Who is taking the lead to the Clouds? Telcos, ISPs, MSPs or Enterprises?

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If a book seller like Amazon can succeed as a cloud provider, why are telecoms so slow to get into the game? I suspect the barriers are more cultural than technical. Telecoms seem cautious to jump into new markets. The Cloud is attracting some big industry players, but that's not the real reason. Competition is not the fear. It is the memories of the dotcom crash and how telecoms didn't succeed in the Internet services space. ISPs and MSPs filled that void.

Cloud is a pure network infrastructure play, and telecoms should feel comfortable there; it's where they are making their living. What's more, telecom service providers know a great deal about managing software in big data centers – so the stars are aligned.

However, this Application Management Software is leveling the playing field. These ISPs and MSPs are building out the data centers just like their telecom brothers. And larger Enterprises are comfortable running their own data centers too. The Cloud looks like a data center, acts like a data center, even smells like one.

Application Performance Monitoring is the key to controlling the Cloud

Great progress has been made in the development of robust tools and APIs to support the cloud, so there's no reason why a Telco, ISP or MSP can't enter the cloud business in a few short months – and do it affordably.

One key enabler is application performance monitoring (APM). You simply must have real-time visibility into the health and capacity of web servers, databases, application servers, virtual and cloud environments so you can turn up more infrastructures before the end user experience degrades. If an Enterprise has an IT system worth protecting, they are (should be) using APM.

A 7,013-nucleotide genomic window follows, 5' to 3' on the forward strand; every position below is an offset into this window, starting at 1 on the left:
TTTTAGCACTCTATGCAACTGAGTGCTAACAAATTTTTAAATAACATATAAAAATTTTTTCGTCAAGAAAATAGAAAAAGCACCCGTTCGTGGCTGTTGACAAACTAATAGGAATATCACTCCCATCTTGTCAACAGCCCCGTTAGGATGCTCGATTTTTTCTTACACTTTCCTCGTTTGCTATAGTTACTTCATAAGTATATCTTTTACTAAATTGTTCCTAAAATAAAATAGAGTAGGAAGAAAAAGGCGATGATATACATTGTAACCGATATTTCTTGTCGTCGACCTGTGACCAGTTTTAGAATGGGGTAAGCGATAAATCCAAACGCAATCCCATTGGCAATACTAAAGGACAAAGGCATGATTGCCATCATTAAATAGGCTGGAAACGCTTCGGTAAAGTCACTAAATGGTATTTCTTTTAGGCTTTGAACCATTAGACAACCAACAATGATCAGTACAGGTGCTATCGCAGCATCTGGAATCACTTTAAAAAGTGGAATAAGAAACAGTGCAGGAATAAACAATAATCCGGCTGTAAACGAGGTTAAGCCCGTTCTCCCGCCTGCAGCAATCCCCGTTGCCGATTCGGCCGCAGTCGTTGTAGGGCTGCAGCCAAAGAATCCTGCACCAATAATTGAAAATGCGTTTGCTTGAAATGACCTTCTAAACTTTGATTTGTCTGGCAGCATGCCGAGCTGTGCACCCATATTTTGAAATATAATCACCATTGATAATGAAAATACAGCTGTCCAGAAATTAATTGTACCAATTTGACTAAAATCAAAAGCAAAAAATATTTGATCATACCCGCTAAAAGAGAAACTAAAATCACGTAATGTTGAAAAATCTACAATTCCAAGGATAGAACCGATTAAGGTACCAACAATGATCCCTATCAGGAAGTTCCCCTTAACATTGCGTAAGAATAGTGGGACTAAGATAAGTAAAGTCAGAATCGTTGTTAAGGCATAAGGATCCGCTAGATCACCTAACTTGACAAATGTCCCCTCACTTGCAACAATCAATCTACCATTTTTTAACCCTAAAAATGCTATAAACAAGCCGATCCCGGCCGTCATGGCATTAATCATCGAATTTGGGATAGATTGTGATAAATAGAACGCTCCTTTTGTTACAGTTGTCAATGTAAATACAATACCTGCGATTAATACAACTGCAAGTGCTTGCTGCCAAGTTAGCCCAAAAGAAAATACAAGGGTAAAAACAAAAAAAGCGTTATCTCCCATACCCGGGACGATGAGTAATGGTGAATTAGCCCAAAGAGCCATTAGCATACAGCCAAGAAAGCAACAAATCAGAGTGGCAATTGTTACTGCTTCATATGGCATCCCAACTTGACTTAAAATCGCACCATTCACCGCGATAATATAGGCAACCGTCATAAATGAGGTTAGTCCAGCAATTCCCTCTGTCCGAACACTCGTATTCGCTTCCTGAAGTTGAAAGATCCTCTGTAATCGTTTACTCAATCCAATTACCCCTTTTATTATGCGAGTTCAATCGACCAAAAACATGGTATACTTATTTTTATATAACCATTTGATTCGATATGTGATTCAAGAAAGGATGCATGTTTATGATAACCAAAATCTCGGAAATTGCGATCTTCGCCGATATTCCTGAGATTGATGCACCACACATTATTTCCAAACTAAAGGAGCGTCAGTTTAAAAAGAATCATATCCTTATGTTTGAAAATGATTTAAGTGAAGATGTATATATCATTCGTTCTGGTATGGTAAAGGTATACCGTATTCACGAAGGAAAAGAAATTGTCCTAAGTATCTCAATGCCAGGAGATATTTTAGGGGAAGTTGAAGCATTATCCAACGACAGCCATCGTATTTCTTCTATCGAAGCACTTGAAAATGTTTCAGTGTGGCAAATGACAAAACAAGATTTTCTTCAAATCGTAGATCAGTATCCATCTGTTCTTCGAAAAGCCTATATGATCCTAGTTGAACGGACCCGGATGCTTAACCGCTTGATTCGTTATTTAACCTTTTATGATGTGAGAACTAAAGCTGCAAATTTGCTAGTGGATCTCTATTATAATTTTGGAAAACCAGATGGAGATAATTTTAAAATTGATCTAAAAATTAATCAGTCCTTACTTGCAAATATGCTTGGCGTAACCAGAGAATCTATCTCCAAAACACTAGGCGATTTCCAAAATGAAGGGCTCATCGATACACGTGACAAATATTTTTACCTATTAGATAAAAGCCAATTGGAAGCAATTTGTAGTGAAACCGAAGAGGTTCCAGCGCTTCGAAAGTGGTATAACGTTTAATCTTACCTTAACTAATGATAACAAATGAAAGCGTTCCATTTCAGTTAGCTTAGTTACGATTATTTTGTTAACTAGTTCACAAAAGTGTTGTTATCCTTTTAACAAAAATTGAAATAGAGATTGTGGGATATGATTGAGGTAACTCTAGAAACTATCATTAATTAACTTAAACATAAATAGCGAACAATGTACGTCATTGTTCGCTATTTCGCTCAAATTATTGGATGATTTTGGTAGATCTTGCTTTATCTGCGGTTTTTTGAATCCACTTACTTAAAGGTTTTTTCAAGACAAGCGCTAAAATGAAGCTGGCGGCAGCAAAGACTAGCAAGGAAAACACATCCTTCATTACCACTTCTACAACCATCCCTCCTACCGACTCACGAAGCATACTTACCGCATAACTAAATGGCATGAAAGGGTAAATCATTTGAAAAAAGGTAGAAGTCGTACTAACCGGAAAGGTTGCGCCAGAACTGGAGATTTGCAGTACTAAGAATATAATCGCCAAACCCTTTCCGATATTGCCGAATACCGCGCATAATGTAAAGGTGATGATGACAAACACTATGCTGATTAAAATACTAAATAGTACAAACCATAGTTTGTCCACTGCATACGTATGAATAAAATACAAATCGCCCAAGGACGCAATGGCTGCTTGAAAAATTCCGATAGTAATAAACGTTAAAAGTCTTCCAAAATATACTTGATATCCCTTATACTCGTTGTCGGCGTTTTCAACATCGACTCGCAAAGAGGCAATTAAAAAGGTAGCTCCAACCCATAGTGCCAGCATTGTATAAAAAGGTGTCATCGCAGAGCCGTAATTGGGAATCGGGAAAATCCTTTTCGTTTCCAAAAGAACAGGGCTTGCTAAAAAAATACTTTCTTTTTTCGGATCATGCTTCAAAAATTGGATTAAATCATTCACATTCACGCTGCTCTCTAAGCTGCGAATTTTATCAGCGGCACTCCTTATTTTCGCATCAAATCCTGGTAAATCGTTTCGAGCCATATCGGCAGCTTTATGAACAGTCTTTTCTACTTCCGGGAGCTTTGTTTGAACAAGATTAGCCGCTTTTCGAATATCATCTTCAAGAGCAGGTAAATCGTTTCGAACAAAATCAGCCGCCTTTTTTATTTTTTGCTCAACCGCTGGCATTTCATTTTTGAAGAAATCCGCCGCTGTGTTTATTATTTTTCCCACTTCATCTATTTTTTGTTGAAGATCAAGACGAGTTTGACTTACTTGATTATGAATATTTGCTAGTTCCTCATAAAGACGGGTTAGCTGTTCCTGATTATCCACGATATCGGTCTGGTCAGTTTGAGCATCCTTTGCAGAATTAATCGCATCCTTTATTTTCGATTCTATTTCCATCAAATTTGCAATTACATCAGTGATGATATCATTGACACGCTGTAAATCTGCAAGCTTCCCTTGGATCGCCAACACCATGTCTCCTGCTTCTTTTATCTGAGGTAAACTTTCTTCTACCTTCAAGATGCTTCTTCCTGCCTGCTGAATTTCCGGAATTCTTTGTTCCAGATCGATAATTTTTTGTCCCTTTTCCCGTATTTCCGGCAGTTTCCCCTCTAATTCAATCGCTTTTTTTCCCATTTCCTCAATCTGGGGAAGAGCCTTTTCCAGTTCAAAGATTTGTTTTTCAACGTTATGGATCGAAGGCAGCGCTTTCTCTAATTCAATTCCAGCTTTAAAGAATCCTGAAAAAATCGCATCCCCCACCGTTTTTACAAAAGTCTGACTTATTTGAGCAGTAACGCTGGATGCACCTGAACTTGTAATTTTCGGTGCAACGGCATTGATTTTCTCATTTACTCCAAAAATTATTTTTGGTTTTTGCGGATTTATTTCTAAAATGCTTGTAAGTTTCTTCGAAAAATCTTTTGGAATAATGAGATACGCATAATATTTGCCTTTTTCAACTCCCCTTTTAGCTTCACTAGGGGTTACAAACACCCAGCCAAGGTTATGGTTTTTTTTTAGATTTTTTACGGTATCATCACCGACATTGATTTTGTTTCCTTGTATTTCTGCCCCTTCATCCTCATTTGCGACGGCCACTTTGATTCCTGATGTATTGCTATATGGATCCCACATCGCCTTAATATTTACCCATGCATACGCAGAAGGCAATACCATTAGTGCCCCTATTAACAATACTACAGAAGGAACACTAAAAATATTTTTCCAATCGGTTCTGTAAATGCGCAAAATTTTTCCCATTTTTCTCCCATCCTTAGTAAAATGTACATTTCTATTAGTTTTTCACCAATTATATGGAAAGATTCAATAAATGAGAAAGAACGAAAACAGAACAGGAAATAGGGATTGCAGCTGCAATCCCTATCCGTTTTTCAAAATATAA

In the case of offloading cloud services, one can connect directly to Amazon Web Services (AWS) service using their APIs. These APIs allow you to collect full performance metrics and APM can tell you what's happening in the Amazon cloud infrastructure.

The beauty of the latest APM solutions for database performance, network performance monitoring and so on, is they can discover applications in the Amazon cloud, analyze the metrics, and automatically trigger actions such as restarting or stopping an Amazon server when certain capacities or thresholds are met.

Automation of cloud provisioning is a great leap forward regardless if it's outsourced or if you are rolling out your own private cloud. The whole purpose of cloud and virtual computing is to take advantages of economies of scale. In a similar way, APM's ability to automate resource provisioning delivers additional "human" economies of scale. Imagine what a burden it would be for a system administrator to login and manually turn resources up or down. And if your cloud environment scales to dozens or hundreds of cloud instances, productivity would suffer.

Building Your Own Private Cloud and Employing Virtual Environments

Leveraging Amazon or another cloud provider's infrastructure is certainly the fastest way to get into the cloud market. But longer term,...Read More at - https://blogs.manageengine.com/blog/2011/07/25/who-is-taking-the-lead-to-the-clouds-telcos-isps-msps-or-enterprises

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